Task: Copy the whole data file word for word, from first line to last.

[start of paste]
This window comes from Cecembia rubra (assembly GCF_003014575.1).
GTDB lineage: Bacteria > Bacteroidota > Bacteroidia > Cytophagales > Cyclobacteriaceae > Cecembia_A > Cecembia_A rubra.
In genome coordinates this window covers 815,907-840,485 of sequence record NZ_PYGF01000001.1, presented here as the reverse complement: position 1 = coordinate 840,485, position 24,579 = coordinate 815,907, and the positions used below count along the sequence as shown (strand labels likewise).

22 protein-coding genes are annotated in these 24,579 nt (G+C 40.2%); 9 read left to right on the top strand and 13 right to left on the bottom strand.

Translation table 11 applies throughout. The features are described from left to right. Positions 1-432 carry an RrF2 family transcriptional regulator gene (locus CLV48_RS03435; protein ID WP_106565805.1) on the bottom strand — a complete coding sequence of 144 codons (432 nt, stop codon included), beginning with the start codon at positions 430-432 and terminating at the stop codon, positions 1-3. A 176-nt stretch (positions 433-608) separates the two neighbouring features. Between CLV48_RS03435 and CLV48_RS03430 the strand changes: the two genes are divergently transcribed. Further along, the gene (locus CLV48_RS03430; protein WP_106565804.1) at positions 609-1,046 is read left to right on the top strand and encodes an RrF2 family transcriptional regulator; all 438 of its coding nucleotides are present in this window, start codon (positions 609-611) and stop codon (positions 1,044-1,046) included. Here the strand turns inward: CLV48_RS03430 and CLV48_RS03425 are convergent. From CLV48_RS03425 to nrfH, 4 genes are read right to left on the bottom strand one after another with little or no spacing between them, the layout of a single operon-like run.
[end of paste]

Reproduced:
This window comes from Cecembia rubra (assembly GCF_003014575.1).
GTDB lineage: Bacteria > Bacteroidota > Bacteroidia > Cytophagales > Cyclobacteriaceae > Cecembia_A > Cecembia_A rubra.
In genome coordinates this window covers 815,907-840,485 of sequence record NZ_PYGF01000001.1, presented here as the reverse complement: position 1 = coordinate 840,485, position 24,579 = coordinate 815,907, and the positions used below count along the sequence as shown (strand labels likewise).

22 protein-coding genes are annotated in these 24,579 nt (G+C 40.2%); 9 read left to right on the top strand and 13 right to left on the bottom strand.

Translation table 11 applies throughout. The features are described from left to right. Positions 1-432 carry an RrF2 family transcriptional regulator gene (locus CLV48_RS03435; protein ID WP_106565805.1) on the bottom strand — a complete coding sequence of 144 codons (432 nt, stop codon included), beginning with the start codon at positions 430-432 and terminating at the stop codon, positions 1-3. A 176-nt stretch (positions 433-608) separates the two neighbouring features. Between CLV48_RS03435 and CLV48_RS03430 the strand changes: the two genes are divergently transcribed. Further along, the gene (locus CLV48_RS03430; protein WP_106565804.1) at positions 609-1,046 is read left to right on the top strand and encodes an RrF2 family transcriptional regulator; all 438 of its coding nucleotides are present in this window, start codon (positions 609-611) and stop codon (positions 1,044-1,046) included. Here the strand turns inward: CLV48_RS03430 and CLV48_RS03425 are convergent. From CLV48_RS03425 to nrfH, 4 genes are read right to left on the bottom strand one after another with little or no spacing between them, the layout of a single operon-like run.